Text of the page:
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Research Spending & Results

Award Detail

Awardee:TRUSTEES OF COLUMBIA UNIVERSITY IN THE CITY OF NEW YORK, THE
Doing Business As Name:Columbia University
PD/PI:
  • Maria Uriarte
  • (212) 854-1494
  • mu2126@columbia.edu
Award Date:11/21/2017
Estimated Total Award Amount: $ 174,799
Funds Obligated to Date: $ 174,799
  • FY 2018=$174,799
Start Date:01/01/2018
End Date:12/31/2018
Transaction Type:Grant
Agency:NSF
Awarding Agency Code:4900
Funding Agency Code:4900
CFDA Number:47.074
Primary Program Source:040100 NSF RESEARCH & RELATED ACTIVIT
Award Title or Description:RAPID: Hurricane Maria: ASSESSING LANDSCAPE RESILIENCE TO A CHANGING DISTURBANCE REGIME
Federal Award ID Number:1801315
DUNS ID:049179401
Parent DUNS ID:049179401
Program:ECOSYSTEM STUDIES
Program Officer:
  • Louis Kaplan
  • (703) 292-7187
  • lkaplan@nsf.gov

Awardee Location

Street:2960 Broadway
City:NEW YORK
State:NY
ZIP:10027-6902
County:New York
Country:US
Awardee Cong. District:10

Primary Place of Performance

Organization Name:Columbia University
Street:120 Amsterdam Avenue
City:New York
State:NY
ZIP:10027-6814
County:New York
Country:US
Cong. District:10

Abstract at Time of Award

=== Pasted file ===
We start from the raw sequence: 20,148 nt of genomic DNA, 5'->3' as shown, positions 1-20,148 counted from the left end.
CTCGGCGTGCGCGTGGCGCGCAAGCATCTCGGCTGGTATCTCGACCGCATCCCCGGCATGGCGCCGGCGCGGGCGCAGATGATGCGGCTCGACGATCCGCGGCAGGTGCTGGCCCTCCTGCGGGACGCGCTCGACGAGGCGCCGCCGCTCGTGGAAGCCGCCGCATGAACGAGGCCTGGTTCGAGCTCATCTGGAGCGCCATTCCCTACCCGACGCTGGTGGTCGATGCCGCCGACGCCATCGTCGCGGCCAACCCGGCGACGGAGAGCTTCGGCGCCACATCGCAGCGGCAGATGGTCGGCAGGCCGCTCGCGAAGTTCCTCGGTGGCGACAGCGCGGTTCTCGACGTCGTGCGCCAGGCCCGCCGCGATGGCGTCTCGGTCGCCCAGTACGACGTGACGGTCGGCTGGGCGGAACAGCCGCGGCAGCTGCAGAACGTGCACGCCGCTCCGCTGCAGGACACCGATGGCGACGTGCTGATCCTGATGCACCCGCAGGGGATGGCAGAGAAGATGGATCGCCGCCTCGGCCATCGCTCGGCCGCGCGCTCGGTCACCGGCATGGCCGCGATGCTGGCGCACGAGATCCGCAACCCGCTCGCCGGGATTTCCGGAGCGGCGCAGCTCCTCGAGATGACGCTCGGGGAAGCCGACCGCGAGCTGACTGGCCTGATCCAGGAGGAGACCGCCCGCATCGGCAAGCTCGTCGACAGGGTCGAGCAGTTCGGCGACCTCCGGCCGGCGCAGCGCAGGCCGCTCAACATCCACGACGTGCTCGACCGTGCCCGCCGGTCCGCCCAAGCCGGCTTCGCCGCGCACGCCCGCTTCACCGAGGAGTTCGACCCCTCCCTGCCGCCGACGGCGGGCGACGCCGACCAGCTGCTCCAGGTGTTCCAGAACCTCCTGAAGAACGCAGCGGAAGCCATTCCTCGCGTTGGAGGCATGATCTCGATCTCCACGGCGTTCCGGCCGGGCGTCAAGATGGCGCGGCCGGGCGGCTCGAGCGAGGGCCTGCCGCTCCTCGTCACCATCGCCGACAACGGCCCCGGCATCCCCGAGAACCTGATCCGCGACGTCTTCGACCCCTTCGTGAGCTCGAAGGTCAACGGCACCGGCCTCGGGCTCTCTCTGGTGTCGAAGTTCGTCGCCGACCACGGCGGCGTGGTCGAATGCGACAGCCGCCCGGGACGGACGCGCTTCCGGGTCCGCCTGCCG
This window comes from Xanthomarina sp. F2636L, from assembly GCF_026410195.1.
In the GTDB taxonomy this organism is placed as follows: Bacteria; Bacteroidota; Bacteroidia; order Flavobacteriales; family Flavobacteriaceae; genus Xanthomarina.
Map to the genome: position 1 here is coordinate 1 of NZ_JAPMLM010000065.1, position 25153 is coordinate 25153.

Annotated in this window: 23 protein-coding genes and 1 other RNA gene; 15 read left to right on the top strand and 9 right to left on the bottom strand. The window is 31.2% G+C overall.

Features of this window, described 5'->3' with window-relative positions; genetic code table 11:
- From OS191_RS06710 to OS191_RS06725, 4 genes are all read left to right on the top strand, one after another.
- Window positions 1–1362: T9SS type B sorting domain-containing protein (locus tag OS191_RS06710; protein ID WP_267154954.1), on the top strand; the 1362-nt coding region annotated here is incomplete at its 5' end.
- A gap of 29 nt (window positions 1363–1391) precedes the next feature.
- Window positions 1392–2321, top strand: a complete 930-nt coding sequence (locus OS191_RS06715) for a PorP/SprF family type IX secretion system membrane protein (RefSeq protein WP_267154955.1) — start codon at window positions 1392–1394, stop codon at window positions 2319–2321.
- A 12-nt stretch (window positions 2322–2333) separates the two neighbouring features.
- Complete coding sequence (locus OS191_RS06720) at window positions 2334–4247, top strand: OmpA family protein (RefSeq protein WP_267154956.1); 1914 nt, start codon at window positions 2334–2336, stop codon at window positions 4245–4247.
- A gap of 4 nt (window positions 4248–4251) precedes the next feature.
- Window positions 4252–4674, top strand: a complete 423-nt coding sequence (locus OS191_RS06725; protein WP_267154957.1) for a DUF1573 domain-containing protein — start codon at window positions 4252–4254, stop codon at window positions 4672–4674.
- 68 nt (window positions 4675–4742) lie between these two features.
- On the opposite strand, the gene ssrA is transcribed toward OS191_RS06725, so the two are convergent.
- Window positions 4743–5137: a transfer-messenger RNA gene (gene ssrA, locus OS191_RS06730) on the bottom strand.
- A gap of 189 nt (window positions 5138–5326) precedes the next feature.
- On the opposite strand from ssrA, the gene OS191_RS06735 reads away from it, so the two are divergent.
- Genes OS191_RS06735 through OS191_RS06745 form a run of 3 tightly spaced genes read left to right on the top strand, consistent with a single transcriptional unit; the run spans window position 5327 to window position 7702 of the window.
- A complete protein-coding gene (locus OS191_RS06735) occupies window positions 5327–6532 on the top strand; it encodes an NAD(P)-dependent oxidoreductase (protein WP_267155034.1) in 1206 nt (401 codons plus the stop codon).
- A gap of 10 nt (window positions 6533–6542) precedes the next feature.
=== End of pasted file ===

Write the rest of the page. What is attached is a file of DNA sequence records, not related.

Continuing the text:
The intensity of hurricanes is anticipated to rise with rising temperatures and individual storms can have dramatic impacts on the carbon dynamics in forests. A strong, single hurricane can convert significant amounts of living forest carbon into dead biomass, and much of that carbon will return to the atmosphere through natural decomposition and soil carbon losses. This acts as a positive feedback to a warming climate. Severe storms also change species composition making the forest vulnerable to subsequent hurricanes. The majority of studies on impacts of hurricanes on ecosystems, however, have been conducted at the plot level and over a limited range of environmental conditions. As a result, our understanding of the factors that impact forest vulnerability to hurricanes and post-storm recovery at the landscape scale is extremely limited. This research will investigate the effects of Hurricane Maria on forested landscapes in Puerto Rico using a combination of a remotely sensed satellite products, data from field plots, and mathematical models. The proposed research will generate data and knowledge essential for the development of forest management practices that are resilient to climate variability and change. Data will be made publicly available and shared with government agencies. One technician, one graduate student, and ten field volunteers will be trained in ecological research. A RAPID response is required to prevent loss of data due to vegetation decomposition and to link remote sensing data to ground observations of damage. Re-growth after storms is swift; the remote sensing signal lasts approximately 1 year following a storm, until post-storm recovery generates new leaf biomass. Hurricanes represent the dominant natural disturbance in temperate and tropical forests in coastal regions of the North Atlantic. Severe storms also favor recruitment of early successional tree species that are particularly vulnerable to subsequent hurricanes, acting as a positive feedback that exacerbates ecosystem vulnerability. The spatial distribution of wind damage across the landscape depends on storm meteorology, physical landscape heterogeneity, and the attributes of individual trees and aggregate stand structure. Disentangling the contribution of each of these factors to observed damage can be difficult because tree species differ in their vulnerability to storm damage and, at the same time, are distributed in a non-random fashion with respect to landscape factors. Understanding ecosystem vulnerability to severe storms over large spatial extents requires approaches that can tease apart the contributions of landscape and local factors. The proposed research will rely on recent advances in remote sensing tools including optical and hyperspectral images and Light Detection and Ranging to generate novel insights into the landscape and local factors that lead to spatial heterogeneity in storm impacts across broad spatial extents. Investigators will address the following questions: 1) how do landscape characteristics such as topography, slope, aspect, geology, and forest age and fragmentation influence wind damage and biomass loss after a severe hurricane; 2) what is the selective pressure of hurricane damage on forest composition; and (3) how does landscape heterogeneity influence biomass recovery?

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